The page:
Swedish university ordered to refund American student’s tuition fees over ‘almost worthless’ degree

Institution has to pay back student around £14,500, plus interest

Aftab Ali
Student Editor
Thursday 16 June 2016 15:03 BST
(Mälardalen University/Facebook)
(Mälardalen University/Facebook)

A university in Sweden has been ordered to refund tuition fees to an American student after she spent two years studying a course deemed “almost worthless.”

Connie Askenback attended Mälardalen University College - also known as MDH - from 2011 to 2013 to study the analytical finance course. However, Västmanland District Court noted how Sweden’s higher education authority, UKÄ, criticised the course.

According to Dutch newspaper, the AD, MDH will pay the student back 172,180 Swedish Krona - around £14,500 - plus interest.

The AD also reports how UKÄ had “rejected” the course after it failed on four of five course criteria, rendering it “almost worthless.” The Guardian also reports the court ruled the degree had “no practical value.”

MDH, which is one of Sweden’s largest higher education providers with over 14,000 students, says the course in question is “carefully tailored” to meet the large demand for mathematicians with expertise in finance and economics.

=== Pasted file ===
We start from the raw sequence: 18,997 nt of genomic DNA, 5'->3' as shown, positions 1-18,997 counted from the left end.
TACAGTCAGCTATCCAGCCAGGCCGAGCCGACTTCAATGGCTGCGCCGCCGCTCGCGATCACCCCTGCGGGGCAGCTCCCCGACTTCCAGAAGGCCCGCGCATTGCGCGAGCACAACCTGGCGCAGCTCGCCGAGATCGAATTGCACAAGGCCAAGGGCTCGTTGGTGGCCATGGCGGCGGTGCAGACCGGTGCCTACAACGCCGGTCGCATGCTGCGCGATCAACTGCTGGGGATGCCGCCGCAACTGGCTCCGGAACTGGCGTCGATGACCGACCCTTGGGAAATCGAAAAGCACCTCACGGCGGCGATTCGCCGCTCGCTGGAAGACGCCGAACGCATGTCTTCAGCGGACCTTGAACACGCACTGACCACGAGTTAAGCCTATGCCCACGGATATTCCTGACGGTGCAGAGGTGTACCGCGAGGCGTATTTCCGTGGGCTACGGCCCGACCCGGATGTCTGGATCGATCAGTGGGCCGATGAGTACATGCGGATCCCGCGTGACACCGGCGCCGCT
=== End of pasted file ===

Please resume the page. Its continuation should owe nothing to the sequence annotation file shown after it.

The course description also highlights how graduates have “competitive qualifications” to land an “attractive” job.

Askenback said in a statement: “It really feels good. It is an important vindication and now I can finally continue studying as I originally thought.”

In a statement of its own, the university said the higher education sector has now “received the answer to a question that has existed since the decision in 2011” to require fees from students coming from countries outside the EU, the EEA, or from Switzerland.

University director, Marie Eriksson, added: “The court considers higher education institutions enter a mutually binding agreement with these students. This affects the entire sector, and here, at the university, we now have to sit down and consider the implications of this verdict.”

Additional reporting by Associated Press

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